Peacemaking for God will provoke persecution in this world. Effective difference makers for God should anticipate negative reactions for their positive actions and false accusations for their good intentions. While the world chooses to refuse the truth that Jesus is the only way to the Father, we, who have experienced him, know that he is all life, and life in abundance. Yes, identity with Jesus in this world reaps unjust persecution, and this is what every believer should expect and be ready to accept.
Let’s consider the life Jesus lived that brought him to the cross:
- His sole objective was to follow God’s specific guidance every single day.
- He manifested God’s love wherever he was and to everyone around him.
- He stood up against evil and opposition to God’s commandments.
- He daily discipled his followers, showing them his way to live and minister to others.
- He was always ready for worldly reactions to his actions.
Expect Unjust Persecution
Much persecution exists in this evil world and entire masses of humanity endure great wrongs; however, what separates the persecution of the blessed from others suffering persecution is the cause—for righteousness sake. These are persecuted because they refuse to renounce the sacred place of God in their lives.
This last Beatitude instructs us to anticipate the same treatment in this world that Jesus experienced. Man, with his intolerance and unbelief, has not changed, nor has Satan. At this point in our quest, the supreme goal is to become more and more like our Lord and reflect his image in every way. His path is the best for our lives, and his Holy Spirit and grace now characterize our lives.
In the first century, persecution of the newly formed church was brutal and relentless. Satan and his world were cruelly attacking this new religion in every way possible. In Romans 8:31-36, Paul exhorts his fellow believers by saying,
What, then, shall we say in response to these things? If God is for us, who can be against us? He who did not spare his own Son, but gave him up for us all—how will he not also, along with him, graciously give us all things? . . . Who shall separate us from the love of Christ? Shall trouble or hardship or persecution or famine or nakedness or danger or sword? As it is written: For your sake we face death all day long; we are considered as sheep to be slaughtered.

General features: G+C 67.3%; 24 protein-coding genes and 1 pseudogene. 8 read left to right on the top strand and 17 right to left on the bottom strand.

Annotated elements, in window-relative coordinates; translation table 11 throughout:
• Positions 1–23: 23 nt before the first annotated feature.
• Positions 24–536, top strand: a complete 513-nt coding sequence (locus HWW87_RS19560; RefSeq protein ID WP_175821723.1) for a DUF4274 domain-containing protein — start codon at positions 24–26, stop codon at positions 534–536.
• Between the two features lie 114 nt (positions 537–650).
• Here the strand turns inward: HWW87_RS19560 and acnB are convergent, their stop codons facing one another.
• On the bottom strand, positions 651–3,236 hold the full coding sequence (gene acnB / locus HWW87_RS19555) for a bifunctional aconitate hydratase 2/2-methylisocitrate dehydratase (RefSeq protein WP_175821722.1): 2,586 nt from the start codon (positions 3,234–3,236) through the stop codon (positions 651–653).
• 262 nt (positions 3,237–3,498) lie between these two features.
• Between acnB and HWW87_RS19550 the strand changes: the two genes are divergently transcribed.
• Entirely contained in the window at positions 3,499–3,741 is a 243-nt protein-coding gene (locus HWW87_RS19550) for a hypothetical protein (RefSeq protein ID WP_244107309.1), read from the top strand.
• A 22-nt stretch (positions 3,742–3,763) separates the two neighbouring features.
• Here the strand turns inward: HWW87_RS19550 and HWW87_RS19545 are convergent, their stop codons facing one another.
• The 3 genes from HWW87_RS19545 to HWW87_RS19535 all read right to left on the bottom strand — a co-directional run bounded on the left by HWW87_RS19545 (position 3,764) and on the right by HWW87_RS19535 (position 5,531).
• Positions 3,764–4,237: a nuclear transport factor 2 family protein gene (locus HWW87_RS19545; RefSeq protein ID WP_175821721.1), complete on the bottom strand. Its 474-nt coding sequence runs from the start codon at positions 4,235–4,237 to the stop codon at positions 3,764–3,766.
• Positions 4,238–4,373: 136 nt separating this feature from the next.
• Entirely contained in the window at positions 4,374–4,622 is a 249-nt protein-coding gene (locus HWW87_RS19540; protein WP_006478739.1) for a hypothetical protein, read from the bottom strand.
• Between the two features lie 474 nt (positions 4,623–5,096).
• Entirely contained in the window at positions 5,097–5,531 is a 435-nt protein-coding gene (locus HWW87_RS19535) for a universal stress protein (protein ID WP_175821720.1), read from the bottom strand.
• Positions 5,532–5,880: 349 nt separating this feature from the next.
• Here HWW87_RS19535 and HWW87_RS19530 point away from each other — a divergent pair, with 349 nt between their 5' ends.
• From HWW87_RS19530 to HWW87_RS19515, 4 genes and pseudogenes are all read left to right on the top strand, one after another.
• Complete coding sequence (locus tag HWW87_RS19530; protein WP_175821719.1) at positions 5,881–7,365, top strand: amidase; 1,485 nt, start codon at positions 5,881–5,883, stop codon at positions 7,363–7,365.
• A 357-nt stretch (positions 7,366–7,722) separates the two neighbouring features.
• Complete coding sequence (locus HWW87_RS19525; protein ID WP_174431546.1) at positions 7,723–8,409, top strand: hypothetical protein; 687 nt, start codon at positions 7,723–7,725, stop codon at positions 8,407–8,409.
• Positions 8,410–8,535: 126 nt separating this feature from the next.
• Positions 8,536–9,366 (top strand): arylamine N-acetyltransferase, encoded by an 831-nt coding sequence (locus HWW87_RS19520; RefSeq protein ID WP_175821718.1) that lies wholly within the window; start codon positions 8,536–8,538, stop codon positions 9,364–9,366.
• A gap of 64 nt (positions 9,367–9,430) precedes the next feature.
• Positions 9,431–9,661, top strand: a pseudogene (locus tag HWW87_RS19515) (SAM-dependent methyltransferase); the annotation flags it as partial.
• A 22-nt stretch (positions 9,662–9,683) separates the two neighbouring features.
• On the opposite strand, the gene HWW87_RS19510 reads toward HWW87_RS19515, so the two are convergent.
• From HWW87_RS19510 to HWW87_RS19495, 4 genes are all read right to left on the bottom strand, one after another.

Martyrs are not only those who suffer a physical death for Christ, but also are those who live in a constant state of readiness to sacrifice their life for his cause. God knows our heart and how ready we are at any moment to pay the supreme price.
Think about it. Righteous living affects almost every waking decision. How will you begin your day? By clicking on the news or seeking communion with the Lord of the Universe? As you travel to school or work, will you listen to the morning radio shows with their criticisms of others and innuendos, or tune to music or message that will inspire and focus you on Jesus for the day? During the day do you participate in gossip, or do you edify those around you? Do you plunge right into your midday meal or offer a word of grace while others stare or take note? Do you respond to a frustrating person with irritation and pride, or do you offer the offender grace and/or words of forgiveness? The daily choices are endless, but these decision-points clearly display how sincerely we live for God. Our decisions and actions for God predispose us to persecution by the world.
Another important response is our reaction to those individuals who seek to control us or who unexpectedly attack us. Do such instances reveal the presence of His Spirit within us, and our daily spiritual discipline to demonstrate that we are followers of Christ?
The basic question is: Are we prepared to live and/or die as daily martyrs for Christ”? To do so requires a deep denial of self. But the benefit of such selflessness might, just as Paul exhorts, cause others to ask for a defense of the Gospel, opening the door to share why we are compelled and empowered to be different. What matters to others is not important to us; our only desire is to please God.
Lord, into Your Hands I commend my spirit and my reputation. —T. W. Hunt and Claude N. King, “Mind of Christ”